A few of the kids started ignoring the safety cone perimeter for a closer look. It beeped so I put the detector down and dug around with my hands a bit only to find a penny. I waved the metal detector around some more and found more change. One of the teachers told the kids to keep their bodies away from the sand so I could search without interference. The children generally listened, but kids can only be expected to keep away from something as exciting as a metal detector for so long. And they started to dig around in the other corners of the sand area.
One kid grabbed a pint-sized plastic shovel and started digging, sending sand everywhere. The thought crossed my mind that sand flinging could potentially be flinging my ring in a direction that I'd already scanned with the detector. So I gently told the kid to scram.
After holding the 9V battery in place for a while, my hand started to feel the burn. I switched the hold of the detector to my other hand and arm. I must have passed over the same area at least 30 times. Things started looking bleak. It was approaching lunch time, and today was "hot lunch" day for the kids. So several of the parents were there to help out. And to witness the sand sweeper action. I received countless more questions from the parents like "What did you lose?" "How did it fall off your finger?" "Are you sure it didn't go over there?" I tried my best to be polite as I showed my re-enactment of the ring flying off my finger, and where the ring would have logically fallen off. The sun beating down on me in the sand area didn't help with the politeness part.
One parent named Basil, the father of a good friend of Judah, came by wearing a suit. He didn't ask questions. Maybe one of the other parents already filled him in. Or maybe he had been in the same situation. Whatever the case, he got down to the business of digging through sand without saying a word. Finally he asked if I had already scanned this area or that, and we narrowed the search down to only the area where the ring always fell off in my re-enactment. I found a metal spike like a nail in the sand, and I was glad that no kid had found it first.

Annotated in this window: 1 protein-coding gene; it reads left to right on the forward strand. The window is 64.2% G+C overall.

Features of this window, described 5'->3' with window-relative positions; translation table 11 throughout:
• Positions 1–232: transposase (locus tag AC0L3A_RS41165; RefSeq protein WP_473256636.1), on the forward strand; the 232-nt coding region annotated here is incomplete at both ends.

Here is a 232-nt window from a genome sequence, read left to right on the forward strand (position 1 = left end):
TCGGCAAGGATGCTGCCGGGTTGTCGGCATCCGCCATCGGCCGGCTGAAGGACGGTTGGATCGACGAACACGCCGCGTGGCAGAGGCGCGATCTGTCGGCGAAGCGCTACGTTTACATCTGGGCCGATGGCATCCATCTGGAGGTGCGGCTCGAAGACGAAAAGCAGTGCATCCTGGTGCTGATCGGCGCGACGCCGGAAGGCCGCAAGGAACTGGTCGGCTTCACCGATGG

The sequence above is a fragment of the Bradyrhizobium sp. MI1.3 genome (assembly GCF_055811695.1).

A short while later his wife Jennifer came by and started digging as well. Luckily it wasn't a big week for the local cats to be pooping in the sand area. Jennifer asked if I had dug around by the poles at all. I told her that the metal detector would always beep around the poles, because they're metal, but I had dug around them anyway and didn't find anything. Basil grabbed a large plastic milk crate type container and started sifting sand. We did a few large crates full, and I was about ready to give up. I turned around and Jennifer had a huge smile on her face and she was holding my wedding ring .
I exclaimed "where was it?" and she said "Right here next to the pole". Of course. Exactly where the metal detector was beeping the most. I said a million thank you's, and informed the entire school that my ring was found by Jennifer. I showed them the ring to prove it.
The next day I went back to Big 5 and returned the metal detector without as much interrogation as I expected. I can only imagine that people who buy those things have a specific purpose, and once that purpose is completed, back goes the metal detector.
After that little exercise in sand digging, I decided to keep my wedding ring where it could always be found: Inside the confines of my home. In the ring's place on my finger, I'm considering a ring-sized tatoo that says "Lily". For sure that would never fly off.